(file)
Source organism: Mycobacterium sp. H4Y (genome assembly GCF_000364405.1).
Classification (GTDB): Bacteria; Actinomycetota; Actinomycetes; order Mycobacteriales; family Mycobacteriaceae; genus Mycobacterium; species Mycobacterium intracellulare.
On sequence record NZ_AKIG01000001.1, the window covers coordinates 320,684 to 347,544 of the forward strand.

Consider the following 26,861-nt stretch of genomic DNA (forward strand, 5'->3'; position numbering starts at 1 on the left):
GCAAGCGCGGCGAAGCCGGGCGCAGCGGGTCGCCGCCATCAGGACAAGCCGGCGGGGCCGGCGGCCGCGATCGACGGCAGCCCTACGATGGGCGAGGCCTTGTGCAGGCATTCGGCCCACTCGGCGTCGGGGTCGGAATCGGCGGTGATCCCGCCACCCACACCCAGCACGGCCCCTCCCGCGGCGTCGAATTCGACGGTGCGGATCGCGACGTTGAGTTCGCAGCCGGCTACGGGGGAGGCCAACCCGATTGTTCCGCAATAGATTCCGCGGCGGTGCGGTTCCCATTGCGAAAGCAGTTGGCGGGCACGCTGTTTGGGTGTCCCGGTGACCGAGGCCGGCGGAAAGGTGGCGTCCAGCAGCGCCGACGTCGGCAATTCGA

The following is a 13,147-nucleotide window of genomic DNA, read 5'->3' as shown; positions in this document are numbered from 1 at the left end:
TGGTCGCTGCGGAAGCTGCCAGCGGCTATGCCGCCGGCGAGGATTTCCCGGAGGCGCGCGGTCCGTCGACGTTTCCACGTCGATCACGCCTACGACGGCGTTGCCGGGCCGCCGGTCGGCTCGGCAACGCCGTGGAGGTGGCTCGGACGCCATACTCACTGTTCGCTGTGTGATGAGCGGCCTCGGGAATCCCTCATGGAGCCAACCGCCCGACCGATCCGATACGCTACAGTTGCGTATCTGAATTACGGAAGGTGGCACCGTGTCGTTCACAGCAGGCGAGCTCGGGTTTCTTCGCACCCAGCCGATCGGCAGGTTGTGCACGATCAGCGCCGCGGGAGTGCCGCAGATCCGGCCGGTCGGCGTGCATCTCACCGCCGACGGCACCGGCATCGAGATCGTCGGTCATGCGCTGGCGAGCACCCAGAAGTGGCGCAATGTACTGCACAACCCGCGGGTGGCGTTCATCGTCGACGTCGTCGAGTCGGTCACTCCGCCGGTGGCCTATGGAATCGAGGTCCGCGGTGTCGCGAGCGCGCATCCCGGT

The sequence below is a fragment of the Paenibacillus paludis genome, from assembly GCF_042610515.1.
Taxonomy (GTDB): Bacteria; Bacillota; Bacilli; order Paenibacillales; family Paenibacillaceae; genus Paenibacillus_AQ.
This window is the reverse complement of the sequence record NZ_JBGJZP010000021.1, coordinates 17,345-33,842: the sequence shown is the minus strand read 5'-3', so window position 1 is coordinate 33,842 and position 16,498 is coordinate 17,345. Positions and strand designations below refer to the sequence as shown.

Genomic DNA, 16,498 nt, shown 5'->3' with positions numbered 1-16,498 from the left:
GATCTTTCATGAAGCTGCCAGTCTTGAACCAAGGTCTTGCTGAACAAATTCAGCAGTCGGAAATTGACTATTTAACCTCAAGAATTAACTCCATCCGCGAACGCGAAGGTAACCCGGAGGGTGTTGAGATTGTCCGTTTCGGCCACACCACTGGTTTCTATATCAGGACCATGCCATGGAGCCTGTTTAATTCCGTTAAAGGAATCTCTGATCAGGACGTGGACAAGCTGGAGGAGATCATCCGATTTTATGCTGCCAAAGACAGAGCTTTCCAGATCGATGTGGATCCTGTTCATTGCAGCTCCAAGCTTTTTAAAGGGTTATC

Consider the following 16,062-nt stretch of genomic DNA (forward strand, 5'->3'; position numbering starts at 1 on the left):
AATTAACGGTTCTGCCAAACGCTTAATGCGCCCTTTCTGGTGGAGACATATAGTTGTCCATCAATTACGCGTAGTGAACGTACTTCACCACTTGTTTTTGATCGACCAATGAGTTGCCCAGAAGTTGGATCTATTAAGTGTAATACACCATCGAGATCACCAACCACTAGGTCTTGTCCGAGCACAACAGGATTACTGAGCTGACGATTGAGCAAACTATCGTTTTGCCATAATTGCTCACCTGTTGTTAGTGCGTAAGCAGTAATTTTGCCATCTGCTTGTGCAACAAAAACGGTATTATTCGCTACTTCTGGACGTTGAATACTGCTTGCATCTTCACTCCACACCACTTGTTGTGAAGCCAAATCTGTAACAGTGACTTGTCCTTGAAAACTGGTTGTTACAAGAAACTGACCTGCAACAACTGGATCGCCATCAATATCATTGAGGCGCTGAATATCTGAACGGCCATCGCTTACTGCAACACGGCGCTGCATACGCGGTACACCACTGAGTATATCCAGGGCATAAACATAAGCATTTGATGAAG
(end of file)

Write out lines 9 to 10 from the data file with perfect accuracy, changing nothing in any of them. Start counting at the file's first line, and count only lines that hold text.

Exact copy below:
Taxonomy (GTDB): Bacteria; Bacillota; Bacilli; order Paenibacillales; family Paenibacillaceae; genus Paenibacillus_AQ.
This window is the reverse complement of the sequence record NZ_JBGJZP010000021.1, coordinates 17,345-33,842: the sequence shown is the minus strand read 5'-3', so window position 1 is coordinate 33,842 and position 16,498 is coordinate 17,345. Positions and strand designations below refer to the sequence as shown.